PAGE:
You don’t want to go to Subway with an indecisive person unless you want to be there until your clothes go out of style. There are just too many choices. Too many combinations. Buns, sauces, meats, vegetables, cheeses. Toasted or not. Choices!
One thing that keeps the blood pumping through the veins of my life is Charles. He likes to spell his name “Chuk.” He is our 20-year-old son. He has his very own logical wiring and an unpredictable, creative wit. The other day he said; “Wouldn’t it be funny to go to Subway and just tell them what you don’t want –
“Let’s, see I don’t want honey-oat. I don’t want whole wheat. I don’t want Italian. I don’t want it toasted. I don’t need roast beef or turkey. I don’t want olives or onions. I don’t want the carbonated soft drink – ”
Can you imagine how confusing it would be or how long it would take to order at Subway if you only told them what you don’t want?
I thank God for the heritage of fundamentalism, but I sometimes think there is a difference between historic fundamentalism and the movement that is known as fundamentalism today. Today fundamentalists or often defined by what they are against, rather than what they are for. We know what we don’t want but we are not as clear about what we do want.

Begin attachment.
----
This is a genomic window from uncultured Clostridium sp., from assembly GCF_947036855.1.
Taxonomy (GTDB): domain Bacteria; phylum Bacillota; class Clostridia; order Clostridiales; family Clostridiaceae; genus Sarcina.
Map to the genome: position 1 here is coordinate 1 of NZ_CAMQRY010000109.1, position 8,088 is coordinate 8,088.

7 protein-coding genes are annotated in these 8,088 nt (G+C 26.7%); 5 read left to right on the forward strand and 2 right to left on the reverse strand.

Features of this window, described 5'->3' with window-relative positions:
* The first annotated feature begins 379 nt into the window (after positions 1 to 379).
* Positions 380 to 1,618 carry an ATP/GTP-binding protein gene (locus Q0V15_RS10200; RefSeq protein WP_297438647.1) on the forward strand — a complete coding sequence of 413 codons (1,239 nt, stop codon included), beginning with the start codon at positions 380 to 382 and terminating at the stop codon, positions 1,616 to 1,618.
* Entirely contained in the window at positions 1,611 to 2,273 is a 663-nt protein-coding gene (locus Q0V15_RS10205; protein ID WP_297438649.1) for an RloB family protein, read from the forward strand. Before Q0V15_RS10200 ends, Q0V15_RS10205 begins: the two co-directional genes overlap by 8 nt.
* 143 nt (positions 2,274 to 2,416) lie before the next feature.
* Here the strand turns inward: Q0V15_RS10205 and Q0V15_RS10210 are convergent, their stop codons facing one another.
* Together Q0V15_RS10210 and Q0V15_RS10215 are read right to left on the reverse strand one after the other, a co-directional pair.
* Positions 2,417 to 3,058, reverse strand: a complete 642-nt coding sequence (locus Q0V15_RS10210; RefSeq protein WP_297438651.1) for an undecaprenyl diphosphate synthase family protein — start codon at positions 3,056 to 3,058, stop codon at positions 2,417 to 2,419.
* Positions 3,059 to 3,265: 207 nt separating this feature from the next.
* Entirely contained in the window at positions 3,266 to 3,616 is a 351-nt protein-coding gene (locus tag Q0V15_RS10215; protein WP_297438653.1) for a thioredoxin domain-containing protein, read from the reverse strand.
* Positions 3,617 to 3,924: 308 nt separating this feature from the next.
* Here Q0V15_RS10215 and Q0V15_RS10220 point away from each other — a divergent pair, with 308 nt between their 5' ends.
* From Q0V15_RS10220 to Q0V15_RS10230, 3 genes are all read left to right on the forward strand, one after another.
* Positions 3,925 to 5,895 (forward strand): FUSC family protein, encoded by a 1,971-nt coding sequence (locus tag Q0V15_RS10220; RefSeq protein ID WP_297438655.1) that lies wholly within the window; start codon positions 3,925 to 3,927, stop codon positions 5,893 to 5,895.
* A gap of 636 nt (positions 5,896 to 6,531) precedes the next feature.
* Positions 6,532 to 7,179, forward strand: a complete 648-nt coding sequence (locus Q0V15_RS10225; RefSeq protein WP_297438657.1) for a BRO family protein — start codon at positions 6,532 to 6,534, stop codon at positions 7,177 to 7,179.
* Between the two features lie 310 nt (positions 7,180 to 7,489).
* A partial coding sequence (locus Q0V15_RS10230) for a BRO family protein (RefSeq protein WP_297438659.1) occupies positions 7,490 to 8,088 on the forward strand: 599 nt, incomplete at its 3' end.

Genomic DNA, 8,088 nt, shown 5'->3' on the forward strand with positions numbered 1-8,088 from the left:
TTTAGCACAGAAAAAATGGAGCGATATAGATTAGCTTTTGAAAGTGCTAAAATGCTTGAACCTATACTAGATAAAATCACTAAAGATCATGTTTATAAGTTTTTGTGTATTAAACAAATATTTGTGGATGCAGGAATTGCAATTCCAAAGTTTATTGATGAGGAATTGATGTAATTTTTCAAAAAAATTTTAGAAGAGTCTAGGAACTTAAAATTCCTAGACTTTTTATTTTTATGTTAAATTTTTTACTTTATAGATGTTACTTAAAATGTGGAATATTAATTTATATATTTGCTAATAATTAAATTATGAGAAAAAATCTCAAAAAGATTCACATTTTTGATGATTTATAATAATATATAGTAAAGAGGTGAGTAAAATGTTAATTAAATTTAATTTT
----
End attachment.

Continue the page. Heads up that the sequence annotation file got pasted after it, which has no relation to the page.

There really are so many things to be against that it can eat your entire life whole. But do we really remember that we are against what we are against because we are so profoundly for what we are for? Are we characterized by what we are for or are we famous for what we are against?
It might be helpful for parents and Christian leaders to give some thought to what they are for and learn how to communicate that well. It might be good for us to learn to articulate clearly and passionately what we are for. If we do than those we love will not be as likely to be confused about what is important. If nothing else it would save us time.
Riverfront Character Inn
July 11, 2006